matter by bacteria
Thermogenic gas = formed at deep depths as geothermal heating separates
hydrocarbons from organic material
Natural gas: History
Seeps known for 2,000+ years
Used for street lighting in the 1800s
Became commonly used after WWII once pipeline technology became safer
Natural gas production and consumption
Russia produces the most natural gas.
The U.S. consumes the most natural gas.
Gas extraction
Initially, gas comes out on its own from natural pressure.
Later, it must be pumped out.
Other fossil fuels
Other fossil fuels could be used in the future:
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Oil or tar sands = dense, hard, oil substances that can be mined from the ground
Shale oil = sedimentary rock filled with organic matter that was not buried deeply enough
to form oil
Methane hydrates = occur under the seafloor
Environmental impacts of fossil fuel use
Using fossil fuels creates a number of environmental impacts.
Most energy experts would like to see a switch to renewable and less-polluting energy
sources.
•Compounds
Environmental impacts
and particulate matter resulting from combustion of coal, oil, and gas:
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Cause air pollution
(from power plants, vehicle exhaust, etc.)
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Drive climate change
(from carbon dioxide emissions)
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Throw the carbon cycle out of balance
(transferring carbon stored underground to atmospheric carbon dioxide)
•WaterEnvironmental
impacts
pollution also results from fossil fuel use:
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Acid deposition (from sulfur pollutants emitted in power plant combustion)
Runoff from non-point sources (cars, homes)
Oil spills (not just large spills from tankers; mostly small spills from nonpoint sources)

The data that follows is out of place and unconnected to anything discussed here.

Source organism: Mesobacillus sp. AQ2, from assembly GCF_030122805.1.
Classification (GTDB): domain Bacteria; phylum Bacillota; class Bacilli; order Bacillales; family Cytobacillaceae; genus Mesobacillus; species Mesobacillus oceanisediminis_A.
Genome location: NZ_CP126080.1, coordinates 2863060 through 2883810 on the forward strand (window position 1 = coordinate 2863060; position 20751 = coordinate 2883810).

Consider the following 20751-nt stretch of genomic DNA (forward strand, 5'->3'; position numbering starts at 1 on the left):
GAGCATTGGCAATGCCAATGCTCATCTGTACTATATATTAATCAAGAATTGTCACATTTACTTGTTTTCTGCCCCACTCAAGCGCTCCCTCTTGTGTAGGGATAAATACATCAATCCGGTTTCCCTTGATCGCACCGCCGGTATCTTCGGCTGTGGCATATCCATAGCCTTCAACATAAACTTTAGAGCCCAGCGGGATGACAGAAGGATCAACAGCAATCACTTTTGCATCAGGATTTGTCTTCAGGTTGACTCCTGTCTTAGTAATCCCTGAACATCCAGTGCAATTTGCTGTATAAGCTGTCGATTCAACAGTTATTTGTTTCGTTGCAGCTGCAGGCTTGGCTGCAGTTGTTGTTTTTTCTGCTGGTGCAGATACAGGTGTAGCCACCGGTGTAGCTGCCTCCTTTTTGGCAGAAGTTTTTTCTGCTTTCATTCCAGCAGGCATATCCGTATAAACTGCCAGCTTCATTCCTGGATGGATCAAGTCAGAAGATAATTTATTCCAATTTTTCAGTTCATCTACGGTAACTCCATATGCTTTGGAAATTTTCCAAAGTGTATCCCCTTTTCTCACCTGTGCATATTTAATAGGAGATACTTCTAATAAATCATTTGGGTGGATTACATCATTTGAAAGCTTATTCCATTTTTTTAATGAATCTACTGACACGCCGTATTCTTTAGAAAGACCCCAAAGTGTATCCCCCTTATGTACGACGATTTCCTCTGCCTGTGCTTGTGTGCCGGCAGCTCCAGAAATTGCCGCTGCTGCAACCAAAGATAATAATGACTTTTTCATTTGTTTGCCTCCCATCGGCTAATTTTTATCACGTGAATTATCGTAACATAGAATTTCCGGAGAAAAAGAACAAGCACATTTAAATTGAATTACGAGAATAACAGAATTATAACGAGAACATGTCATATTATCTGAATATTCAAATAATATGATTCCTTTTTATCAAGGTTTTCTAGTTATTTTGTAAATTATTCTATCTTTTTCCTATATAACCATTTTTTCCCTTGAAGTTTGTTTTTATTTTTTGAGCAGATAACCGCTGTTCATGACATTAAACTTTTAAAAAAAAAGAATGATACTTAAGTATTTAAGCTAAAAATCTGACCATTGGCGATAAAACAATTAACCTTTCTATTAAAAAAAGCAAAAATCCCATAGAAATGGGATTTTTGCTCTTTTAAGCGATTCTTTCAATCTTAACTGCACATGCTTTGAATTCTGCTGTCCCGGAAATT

•Coal mining
Environmental impacts
has impacts:
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Habitat destruction from strip mining
Erosion from strip mining
Chemical runoff from strip mining through acid drainage
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Human health risks for workers from subsurface mining
Political, social, and economic impacts
The degree of dependence that our modern economies have on fossil fuels is risky.
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This puts all our eggs in one basket.
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Nations that supply oil can call the shots.
• Nations that need oil are dependent on suppliers.
•A smallOilnumber
commerce
of nations export nearly all the world’s oil.
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Alternatives to fossil fuels
Because fossil fuels are nonrenewable and will not last forever the world’s economies must
find alternatives.
Most alternatives are costly and depend on undeveloped technologies.
Three alternatives are the most developed and widely used:
• Nuclear power
• Biomass energy
• Hydroelectric power
Nuclear energy
Nuclear energy = energy that holds together protons and neutrons within the nucleus of an
atom
We harness this energy by converting it to thermal energy, which can then be used to
generate electricity.
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Each conversion process involves transforming isotopes of one element into isotopes of
other elements by the addition or loss of neutrons.
•NuclearNuclear
energy: Fission
fission = energy is released by splitting apart uranium nuclei by bombarding them with
neutrons
This is the process used in nuclear reactors and weapons.
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Nuclear energy
Comes from the radioactive element uranium
The nuclear fuel cycle enriches forms of uranium to make it into usable fuel.
Electricity is generated by controlling fission in nuclear reactors.
Nuclear energy
Uranium is used for nuclear power because it is radioactive.
Radioisotopes emit subatomic particles and high-energy radiation as they decay.
Each radioisotope decays at a rate determined by that isotope’s half-life, the amount of
time it takes for one-half of the atoms to give off radiation and decay.
•In a reactor,
Nuclear reactor
fission boils steam to turn a turbine and generate electricity
•Nuclear
Nuclear energy: Fusion
fusion = nuclei of lightweight elements are forced together
Not efficient for power production, so is not (yet) used.
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Nuclear troubles
Although nuclear power is clean, lacking the pollutants of fossil fuels, it has drawbacks:
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Its waste is dangerously radioactive.
Consequences of accidents can be catastrophic.
• 439 nuclear plants remain operating today in the world.
•The 1986
Nuclear accidents
Chernobyl explosion caused the world’s most severe nuclear power plant accident.
•FalloutNuclear
accidents
from Chernobyl was deposited across Europe.
•NuclearNuclear
waste disposal